Saturday, September 27, 2003

Heat aid might be reduced

By Mike Boyer
The Cincinnati Enquirer

Higher natural gas prices this winter could squeeze the federal funds that help low-income residents with heating bills.

Congress hasn't approved the federal appropriation for the Home Energy Assistance Program, or HEAP.

The Senate has approved a $2 billion appropriation for the program, about the same as last winter. But the House has approved less, about $1.7 billion. The difference will have to be resolved in a House-Senate conference committee The government's new fiscal year begins Oct. 1.

"All we know is that it won't be more (than last year), but hopefully it won't be less,'' said Vicky Mroczek, director of community services for the Ohio Department of Development. A similar project exists in Kentucky.

The House appropriation would mean about $86 million for the Ohio HEAP and the Senate version would mean about $101 million, according to the National Energy Assistance Directors Association. The difference for Kentucky is $4.1 million and $7.9 million in Indiana.

Last year, 70 percent of the quarter-million Ohioans receiving HEAP money used it to pay for natural gas, Mroczek said.

With forecasts for higher natural gas prices this winter, the same level of funding could limit the program, she said.

Mroczek's office is mailing applications for this year's program to last year's recipients. Applications are also going to local community action agencies, libraries and utilities. Information is also available at 1-800-282-0880.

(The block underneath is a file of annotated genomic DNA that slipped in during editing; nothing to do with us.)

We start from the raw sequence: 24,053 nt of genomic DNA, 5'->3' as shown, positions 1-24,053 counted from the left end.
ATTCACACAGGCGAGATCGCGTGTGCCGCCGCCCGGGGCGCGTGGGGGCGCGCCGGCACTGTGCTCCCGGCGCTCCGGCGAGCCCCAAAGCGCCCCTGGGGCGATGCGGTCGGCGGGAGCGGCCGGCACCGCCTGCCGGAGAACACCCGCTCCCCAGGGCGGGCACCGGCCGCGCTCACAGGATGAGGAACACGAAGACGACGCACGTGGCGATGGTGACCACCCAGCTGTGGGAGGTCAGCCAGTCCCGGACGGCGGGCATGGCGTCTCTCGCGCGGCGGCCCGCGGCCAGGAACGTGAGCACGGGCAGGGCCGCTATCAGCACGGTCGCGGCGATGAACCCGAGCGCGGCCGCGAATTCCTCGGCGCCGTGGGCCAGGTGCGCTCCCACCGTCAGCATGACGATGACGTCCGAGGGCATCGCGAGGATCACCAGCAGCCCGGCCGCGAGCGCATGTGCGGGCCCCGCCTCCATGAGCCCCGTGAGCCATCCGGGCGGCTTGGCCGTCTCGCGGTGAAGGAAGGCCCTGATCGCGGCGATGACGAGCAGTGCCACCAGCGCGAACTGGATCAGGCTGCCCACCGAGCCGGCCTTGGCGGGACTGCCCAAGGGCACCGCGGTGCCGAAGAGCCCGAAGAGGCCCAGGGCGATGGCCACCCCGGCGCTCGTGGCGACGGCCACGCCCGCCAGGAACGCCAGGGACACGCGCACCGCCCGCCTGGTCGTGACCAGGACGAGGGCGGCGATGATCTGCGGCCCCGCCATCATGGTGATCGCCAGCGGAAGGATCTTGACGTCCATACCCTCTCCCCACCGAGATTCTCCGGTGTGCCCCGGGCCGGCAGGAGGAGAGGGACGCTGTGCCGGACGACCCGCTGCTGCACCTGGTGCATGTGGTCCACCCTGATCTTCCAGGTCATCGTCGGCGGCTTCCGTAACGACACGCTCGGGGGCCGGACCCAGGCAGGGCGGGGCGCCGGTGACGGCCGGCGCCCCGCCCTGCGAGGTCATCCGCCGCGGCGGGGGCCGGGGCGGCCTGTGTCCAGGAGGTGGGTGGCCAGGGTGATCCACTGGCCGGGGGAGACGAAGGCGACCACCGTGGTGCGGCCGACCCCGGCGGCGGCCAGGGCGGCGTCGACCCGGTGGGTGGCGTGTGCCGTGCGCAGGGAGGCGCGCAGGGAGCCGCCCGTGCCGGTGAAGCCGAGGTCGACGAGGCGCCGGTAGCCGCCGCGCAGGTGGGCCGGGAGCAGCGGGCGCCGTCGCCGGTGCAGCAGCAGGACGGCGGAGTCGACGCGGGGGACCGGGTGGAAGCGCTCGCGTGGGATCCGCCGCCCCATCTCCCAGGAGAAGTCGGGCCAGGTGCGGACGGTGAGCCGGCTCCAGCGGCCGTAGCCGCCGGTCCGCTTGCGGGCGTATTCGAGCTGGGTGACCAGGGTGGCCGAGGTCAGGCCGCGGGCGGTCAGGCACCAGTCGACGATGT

Applicants whose household income is 150 percent or less of the federal poverty guidelines are eligible for one-time HEAP assistance. In addition, an emergency program is available, starting Nov. 1, to households whose service has been disconnected, threatened with disconnection or who have less than a 10-day supply of bulk fuel.

Applications for emergency HEAP funding are made through county community action agencies in Ohio and Kentucky.

Applicants served by a Public Utilities Commission of Ohio-regulated utility must also sign up with the utility for the Percentage of Income Payment Plan (PIPP).

PIPP is an extended payment plan authorized by state law. If you heat with gas, for example, you pay no more than 10 percent of your monthly household income to the gas company.

About 14,000 Cincinnati Gas & Electric Co. customers were in the PIPP in 2002.

Earlier this month, PUCO approved its annual reconnection order to maintain heating service to customers disconnected or threatened with disconnection for nonpayment of a utility bill.

Customers in that situation can have their service restored or maintained once during the winter, if they pay the amount in default or $175, whichever is less, plus a service reconnection fee of no more than $20.

Natural gas and electric utility companies must reconnect service on the same day if payment is made before 12:30 p.m. or the following day if payment is made after 12:30 p.m.


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